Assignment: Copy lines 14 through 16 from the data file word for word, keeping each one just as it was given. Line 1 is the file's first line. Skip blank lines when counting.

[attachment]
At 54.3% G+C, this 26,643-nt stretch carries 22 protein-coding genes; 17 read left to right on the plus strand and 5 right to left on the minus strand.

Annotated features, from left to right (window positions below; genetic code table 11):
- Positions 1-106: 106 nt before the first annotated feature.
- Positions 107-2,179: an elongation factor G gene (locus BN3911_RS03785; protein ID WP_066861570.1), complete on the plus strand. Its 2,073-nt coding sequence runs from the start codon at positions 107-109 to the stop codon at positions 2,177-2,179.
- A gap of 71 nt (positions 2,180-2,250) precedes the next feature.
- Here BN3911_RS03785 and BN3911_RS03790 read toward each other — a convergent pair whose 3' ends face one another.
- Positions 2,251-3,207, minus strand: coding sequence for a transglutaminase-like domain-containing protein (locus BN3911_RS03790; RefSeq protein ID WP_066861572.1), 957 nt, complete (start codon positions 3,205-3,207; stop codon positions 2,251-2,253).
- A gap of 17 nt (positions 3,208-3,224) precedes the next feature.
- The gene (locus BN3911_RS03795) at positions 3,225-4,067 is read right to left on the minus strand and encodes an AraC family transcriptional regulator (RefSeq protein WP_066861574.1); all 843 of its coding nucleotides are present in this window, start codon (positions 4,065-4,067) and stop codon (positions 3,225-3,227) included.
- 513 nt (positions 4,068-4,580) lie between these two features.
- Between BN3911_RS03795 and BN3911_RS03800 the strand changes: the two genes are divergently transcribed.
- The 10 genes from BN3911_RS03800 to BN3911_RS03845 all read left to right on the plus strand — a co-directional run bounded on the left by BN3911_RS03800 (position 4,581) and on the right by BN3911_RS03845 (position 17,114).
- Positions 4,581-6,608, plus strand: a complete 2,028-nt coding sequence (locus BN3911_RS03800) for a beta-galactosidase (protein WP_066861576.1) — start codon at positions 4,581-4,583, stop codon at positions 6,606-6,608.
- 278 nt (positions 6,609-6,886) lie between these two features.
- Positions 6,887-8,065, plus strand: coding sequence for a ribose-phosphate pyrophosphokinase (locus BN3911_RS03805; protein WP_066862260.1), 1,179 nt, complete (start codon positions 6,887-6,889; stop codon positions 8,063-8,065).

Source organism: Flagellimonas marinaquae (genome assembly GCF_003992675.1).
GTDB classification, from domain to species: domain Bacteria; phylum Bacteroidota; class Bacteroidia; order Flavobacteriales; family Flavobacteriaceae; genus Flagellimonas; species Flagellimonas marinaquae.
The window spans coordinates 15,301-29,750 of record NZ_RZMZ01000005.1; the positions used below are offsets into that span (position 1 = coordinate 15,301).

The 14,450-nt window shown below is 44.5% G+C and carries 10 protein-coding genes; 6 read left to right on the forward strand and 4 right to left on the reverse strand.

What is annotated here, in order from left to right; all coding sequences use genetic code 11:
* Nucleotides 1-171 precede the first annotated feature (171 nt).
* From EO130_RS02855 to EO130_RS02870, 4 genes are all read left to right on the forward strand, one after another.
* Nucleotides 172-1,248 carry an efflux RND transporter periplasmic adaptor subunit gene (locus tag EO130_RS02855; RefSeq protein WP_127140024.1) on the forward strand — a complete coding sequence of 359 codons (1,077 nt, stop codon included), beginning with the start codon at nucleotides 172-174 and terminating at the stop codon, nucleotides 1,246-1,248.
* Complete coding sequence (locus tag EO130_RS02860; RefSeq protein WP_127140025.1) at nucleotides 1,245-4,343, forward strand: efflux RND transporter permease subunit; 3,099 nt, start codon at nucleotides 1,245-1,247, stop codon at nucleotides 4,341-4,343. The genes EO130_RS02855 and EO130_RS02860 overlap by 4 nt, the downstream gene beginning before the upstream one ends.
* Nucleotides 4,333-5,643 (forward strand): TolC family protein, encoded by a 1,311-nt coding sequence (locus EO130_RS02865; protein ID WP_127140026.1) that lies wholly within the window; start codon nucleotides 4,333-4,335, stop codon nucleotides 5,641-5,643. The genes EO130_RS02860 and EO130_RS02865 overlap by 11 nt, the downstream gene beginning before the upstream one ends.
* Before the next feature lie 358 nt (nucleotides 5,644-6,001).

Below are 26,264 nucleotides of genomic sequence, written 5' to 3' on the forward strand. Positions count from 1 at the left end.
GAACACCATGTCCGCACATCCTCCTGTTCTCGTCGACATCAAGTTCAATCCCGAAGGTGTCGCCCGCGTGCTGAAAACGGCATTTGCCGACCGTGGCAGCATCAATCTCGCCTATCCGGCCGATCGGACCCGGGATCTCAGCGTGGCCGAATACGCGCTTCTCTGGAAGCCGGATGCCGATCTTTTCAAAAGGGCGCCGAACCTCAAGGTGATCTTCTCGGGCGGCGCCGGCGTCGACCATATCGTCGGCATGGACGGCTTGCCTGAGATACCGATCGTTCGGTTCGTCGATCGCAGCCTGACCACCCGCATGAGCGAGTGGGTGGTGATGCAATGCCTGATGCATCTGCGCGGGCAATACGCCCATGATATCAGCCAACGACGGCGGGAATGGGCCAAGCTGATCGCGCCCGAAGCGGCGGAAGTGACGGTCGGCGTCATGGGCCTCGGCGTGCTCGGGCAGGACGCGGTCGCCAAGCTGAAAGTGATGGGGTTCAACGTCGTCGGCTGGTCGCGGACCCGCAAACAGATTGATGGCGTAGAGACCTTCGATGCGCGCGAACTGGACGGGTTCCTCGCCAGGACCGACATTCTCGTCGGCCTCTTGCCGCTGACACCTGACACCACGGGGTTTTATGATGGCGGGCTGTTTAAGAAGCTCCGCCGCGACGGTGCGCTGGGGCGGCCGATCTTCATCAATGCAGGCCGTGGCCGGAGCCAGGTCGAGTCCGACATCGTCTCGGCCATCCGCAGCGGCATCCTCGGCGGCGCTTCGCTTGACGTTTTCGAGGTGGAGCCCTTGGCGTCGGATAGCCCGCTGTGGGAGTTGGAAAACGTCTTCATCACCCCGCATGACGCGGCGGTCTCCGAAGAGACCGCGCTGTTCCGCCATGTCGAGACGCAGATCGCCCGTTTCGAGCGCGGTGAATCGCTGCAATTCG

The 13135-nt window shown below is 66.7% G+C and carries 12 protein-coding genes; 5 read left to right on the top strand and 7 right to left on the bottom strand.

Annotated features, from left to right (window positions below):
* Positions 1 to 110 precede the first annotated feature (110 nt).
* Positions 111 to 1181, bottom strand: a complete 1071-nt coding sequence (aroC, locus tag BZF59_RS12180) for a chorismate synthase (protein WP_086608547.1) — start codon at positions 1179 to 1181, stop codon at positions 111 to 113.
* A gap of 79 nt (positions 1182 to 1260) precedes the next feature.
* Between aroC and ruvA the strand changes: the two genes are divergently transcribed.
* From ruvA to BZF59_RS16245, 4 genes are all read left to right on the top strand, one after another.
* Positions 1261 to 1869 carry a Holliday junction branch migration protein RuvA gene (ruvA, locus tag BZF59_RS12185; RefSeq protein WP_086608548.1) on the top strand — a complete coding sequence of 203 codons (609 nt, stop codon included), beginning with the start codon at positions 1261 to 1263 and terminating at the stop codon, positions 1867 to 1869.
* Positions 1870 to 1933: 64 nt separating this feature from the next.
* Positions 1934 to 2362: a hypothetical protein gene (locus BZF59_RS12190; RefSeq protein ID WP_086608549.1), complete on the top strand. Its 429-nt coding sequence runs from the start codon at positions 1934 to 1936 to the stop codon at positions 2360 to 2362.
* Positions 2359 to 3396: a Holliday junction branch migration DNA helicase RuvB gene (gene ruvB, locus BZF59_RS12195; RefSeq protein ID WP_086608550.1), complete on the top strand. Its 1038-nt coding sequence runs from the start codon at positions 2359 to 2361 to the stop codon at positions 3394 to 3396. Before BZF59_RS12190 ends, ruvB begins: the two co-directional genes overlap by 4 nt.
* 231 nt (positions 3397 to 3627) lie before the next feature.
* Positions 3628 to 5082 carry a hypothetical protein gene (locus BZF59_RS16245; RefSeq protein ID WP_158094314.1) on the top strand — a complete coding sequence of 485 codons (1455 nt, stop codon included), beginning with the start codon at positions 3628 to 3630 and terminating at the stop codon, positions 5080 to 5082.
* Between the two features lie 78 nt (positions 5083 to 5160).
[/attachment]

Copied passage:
- 278 nt (positions 6,609-6,886) lie between these two features.
- Positions 6,887-8,065, plus strand: coding sequence for a ribose-phosphate pyrophosphokinase (locus BN3911_RS03805; protein WP_066862260.1), 1,179 nt, complete (start codon positions 6,887-6,889; stop codon positions 8,063-8,065).

Source organism: Flagellimonas marinaquae (genome assembly GCF_003992675.1).